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Saturday, February 21, 2015


wild turkey stretches in the sun

The mother of invention, necessity, drove me through the plowed snowbank between the car and the road after the day had warmed up a little. With rear wheel drive, it would have required some snow shovel work. Front wheel drive can get momentum running backwards through the car length of clear ground under the car, pushing the rear wheels through the mound of snow. The rear wheels clear tracks for the front wheels to get a grip on going through the snow. It took a wee bit of slipping and sliding, nowhere near a concern, just ice. Returned easily through the tracks made by departure. The six inches of snow has shrunk down to about four inches, though now it's icy from sun warming the surface during the day, melting just enough to make a thin crust of ice in the night. Front wheel drive, new tires, a car that runs perfectly, dependably, good center of gravity, a car I've driven in snow, ice, mud, over meadows. I take it anyplace I'd take a pickup. I use the back seat as a small pickup bed. Back seat and trunk, I have a an enclosed pickup. It has a big trunk. I needed to go to Carpenter's house to pick up two gallons of water for a week of morning coffee. I'd walked up the driveway three times in this snow and Justin drove his truck up and down it. It already had tracks and I knew the snow between the tracks was not too deep for the car. I had a mound of snow at the edge of the road to crash through and spin the front tires through, sliding this way and that, and come out the other side. Driving up the tracks was the same as without snow. Returning to the road was a slip-n-slide adventure for a moment.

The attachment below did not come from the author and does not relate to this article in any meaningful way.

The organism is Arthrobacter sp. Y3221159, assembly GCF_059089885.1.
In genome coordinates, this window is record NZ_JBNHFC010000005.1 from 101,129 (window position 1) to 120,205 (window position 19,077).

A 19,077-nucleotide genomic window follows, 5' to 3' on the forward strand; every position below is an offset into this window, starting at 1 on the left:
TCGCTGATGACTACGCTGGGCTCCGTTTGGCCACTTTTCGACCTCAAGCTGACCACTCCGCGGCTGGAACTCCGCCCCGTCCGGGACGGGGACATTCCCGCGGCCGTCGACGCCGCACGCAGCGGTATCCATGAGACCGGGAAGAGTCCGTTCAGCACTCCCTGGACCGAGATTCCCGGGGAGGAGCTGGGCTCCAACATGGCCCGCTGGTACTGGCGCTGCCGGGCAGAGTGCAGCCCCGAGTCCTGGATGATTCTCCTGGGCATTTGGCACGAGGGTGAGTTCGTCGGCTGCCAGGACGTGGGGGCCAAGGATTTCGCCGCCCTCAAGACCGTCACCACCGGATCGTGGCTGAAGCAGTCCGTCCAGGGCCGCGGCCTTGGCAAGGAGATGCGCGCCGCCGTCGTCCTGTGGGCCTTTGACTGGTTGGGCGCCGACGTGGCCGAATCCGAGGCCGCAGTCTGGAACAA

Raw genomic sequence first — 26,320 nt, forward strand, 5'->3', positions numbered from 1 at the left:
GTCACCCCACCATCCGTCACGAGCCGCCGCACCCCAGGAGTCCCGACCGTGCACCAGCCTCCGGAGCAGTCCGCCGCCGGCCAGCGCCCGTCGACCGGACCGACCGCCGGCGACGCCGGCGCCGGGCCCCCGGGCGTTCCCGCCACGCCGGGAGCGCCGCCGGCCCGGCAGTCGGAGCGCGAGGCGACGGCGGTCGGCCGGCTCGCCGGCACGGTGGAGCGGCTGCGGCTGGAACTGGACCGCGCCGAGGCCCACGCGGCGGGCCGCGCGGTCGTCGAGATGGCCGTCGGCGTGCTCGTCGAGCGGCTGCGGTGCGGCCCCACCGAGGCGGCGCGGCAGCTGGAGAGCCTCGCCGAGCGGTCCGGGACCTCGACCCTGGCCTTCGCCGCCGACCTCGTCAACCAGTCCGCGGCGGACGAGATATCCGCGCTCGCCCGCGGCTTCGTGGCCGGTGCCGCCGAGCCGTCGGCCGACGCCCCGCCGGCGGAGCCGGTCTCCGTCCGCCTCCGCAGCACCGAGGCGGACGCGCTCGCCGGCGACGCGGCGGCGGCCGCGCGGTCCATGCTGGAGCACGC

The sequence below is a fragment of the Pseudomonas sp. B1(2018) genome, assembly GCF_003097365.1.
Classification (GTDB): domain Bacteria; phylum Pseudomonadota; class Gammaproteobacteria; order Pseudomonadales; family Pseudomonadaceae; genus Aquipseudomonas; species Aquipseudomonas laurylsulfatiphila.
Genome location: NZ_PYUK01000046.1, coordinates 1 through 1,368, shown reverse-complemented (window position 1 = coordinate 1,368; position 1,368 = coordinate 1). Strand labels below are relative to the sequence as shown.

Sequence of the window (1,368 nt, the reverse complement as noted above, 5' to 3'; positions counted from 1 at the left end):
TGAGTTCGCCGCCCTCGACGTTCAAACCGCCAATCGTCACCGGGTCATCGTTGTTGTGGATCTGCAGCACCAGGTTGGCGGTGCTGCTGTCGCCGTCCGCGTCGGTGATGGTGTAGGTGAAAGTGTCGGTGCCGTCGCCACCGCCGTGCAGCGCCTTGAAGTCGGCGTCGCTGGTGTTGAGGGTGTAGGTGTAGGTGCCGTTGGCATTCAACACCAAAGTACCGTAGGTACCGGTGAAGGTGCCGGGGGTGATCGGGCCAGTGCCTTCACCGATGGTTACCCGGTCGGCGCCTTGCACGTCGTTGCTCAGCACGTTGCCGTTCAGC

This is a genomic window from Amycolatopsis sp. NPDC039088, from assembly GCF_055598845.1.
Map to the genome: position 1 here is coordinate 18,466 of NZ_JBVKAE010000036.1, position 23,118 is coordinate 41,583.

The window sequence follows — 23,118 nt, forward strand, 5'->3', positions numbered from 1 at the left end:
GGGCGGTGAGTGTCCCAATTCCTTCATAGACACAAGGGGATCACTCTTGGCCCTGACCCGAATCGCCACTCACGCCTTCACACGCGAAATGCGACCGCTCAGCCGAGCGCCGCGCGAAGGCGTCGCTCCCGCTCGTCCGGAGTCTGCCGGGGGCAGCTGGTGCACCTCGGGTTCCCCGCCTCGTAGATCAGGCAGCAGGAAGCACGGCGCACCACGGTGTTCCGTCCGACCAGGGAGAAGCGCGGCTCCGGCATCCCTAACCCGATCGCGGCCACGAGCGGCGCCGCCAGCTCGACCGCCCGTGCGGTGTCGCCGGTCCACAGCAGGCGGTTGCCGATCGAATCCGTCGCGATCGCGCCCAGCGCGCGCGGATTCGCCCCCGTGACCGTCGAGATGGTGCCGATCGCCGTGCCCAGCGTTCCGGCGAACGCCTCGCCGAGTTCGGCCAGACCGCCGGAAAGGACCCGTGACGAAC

two turkeys